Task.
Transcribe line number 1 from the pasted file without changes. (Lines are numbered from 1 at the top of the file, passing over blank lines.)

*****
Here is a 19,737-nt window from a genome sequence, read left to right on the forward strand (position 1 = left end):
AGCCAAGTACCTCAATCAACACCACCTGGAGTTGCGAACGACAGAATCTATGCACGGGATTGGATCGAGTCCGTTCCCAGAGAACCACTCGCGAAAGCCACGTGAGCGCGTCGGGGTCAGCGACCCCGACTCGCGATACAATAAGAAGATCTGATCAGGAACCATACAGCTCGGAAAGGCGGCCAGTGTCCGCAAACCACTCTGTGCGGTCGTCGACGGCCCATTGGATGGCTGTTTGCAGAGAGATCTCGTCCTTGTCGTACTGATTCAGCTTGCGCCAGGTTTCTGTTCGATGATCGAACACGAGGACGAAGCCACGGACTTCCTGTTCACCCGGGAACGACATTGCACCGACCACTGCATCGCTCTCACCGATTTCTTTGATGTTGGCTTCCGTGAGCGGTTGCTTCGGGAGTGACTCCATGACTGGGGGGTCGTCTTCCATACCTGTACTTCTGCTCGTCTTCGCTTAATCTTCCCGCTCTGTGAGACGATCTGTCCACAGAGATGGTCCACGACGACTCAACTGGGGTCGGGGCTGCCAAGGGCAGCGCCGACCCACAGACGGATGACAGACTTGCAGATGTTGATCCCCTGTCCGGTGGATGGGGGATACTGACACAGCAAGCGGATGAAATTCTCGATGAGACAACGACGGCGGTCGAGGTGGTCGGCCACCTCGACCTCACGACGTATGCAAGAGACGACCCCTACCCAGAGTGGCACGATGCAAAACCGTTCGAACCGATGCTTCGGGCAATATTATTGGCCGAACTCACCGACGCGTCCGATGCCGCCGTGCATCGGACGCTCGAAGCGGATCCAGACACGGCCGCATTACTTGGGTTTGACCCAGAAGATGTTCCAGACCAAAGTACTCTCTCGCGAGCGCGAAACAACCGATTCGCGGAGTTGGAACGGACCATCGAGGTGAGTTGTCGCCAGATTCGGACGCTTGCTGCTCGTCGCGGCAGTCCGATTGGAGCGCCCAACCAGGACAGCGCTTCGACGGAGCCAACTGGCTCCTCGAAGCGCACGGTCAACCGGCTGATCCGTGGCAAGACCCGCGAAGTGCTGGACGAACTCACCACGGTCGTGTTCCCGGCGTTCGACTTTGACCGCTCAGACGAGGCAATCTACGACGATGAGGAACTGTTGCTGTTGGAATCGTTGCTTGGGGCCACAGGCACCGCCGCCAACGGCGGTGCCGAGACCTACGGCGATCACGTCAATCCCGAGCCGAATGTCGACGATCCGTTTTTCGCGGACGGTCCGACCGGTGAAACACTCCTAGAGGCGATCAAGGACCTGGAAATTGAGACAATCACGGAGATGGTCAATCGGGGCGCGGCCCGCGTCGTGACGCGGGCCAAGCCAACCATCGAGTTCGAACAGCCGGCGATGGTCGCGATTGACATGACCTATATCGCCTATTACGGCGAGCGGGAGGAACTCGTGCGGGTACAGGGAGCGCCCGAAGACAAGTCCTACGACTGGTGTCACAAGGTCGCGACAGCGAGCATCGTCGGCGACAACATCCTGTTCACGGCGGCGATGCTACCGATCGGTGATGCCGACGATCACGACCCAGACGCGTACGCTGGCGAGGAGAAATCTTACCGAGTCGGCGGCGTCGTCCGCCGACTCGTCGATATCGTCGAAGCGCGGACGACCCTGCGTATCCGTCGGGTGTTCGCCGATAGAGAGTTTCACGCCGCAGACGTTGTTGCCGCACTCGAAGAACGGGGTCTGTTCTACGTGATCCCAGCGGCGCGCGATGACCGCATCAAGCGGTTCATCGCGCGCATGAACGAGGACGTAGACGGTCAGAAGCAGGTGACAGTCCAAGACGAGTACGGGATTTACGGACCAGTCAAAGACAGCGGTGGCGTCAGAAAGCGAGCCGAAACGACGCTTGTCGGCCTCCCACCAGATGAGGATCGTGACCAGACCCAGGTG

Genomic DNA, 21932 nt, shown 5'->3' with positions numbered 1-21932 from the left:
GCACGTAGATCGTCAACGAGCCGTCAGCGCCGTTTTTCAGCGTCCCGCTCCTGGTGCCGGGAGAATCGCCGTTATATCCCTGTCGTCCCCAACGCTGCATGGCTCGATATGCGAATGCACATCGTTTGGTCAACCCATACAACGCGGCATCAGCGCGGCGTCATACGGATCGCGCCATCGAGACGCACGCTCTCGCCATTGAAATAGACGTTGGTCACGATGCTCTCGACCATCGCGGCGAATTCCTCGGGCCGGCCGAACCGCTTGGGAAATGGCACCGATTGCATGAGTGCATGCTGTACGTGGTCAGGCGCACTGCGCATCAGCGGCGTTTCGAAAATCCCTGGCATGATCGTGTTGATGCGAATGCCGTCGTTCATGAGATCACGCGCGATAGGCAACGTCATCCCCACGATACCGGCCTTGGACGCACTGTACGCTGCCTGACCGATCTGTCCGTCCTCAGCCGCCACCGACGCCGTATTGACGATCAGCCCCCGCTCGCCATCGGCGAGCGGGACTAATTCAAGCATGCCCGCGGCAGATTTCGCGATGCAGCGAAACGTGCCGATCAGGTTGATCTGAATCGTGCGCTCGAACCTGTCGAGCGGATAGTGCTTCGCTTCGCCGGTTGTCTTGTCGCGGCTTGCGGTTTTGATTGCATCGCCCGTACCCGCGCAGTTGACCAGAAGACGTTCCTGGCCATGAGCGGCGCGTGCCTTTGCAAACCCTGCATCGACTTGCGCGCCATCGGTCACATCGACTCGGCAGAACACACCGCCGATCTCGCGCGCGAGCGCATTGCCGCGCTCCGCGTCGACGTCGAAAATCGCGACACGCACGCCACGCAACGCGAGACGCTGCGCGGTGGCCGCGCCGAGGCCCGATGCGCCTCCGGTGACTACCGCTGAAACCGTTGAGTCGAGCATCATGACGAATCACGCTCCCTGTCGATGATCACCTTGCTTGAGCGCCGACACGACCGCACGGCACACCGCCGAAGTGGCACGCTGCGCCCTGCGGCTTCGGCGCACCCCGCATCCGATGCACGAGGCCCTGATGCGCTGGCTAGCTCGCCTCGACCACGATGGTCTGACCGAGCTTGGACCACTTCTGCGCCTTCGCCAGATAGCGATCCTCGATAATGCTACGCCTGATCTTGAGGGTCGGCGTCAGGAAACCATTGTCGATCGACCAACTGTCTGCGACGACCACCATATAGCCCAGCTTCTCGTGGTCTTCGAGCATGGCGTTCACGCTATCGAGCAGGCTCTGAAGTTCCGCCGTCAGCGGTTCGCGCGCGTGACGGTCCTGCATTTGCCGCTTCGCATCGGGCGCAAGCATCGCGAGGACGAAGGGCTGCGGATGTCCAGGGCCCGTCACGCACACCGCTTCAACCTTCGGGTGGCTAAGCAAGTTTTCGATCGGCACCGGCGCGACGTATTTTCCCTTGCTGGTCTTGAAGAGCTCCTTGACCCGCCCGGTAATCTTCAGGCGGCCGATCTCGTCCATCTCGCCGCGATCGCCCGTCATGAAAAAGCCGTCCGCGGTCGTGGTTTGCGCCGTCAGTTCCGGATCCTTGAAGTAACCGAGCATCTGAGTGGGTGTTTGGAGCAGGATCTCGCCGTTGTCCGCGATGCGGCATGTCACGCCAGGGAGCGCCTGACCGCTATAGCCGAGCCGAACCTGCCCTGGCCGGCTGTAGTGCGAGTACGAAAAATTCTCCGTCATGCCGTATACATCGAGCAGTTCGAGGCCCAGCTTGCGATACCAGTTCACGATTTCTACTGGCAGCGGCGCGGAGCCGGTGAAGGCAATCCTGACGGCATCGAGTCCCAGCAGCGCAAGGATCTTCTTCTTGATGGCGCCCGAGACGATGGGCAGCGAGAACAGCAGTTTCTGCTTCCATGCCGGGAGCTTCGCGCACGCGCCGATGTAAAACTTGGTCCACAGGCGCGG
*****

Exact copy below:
Here is a 19,737-nt window from a genome sequence, read left to right on the forward strand (position 1 = left end):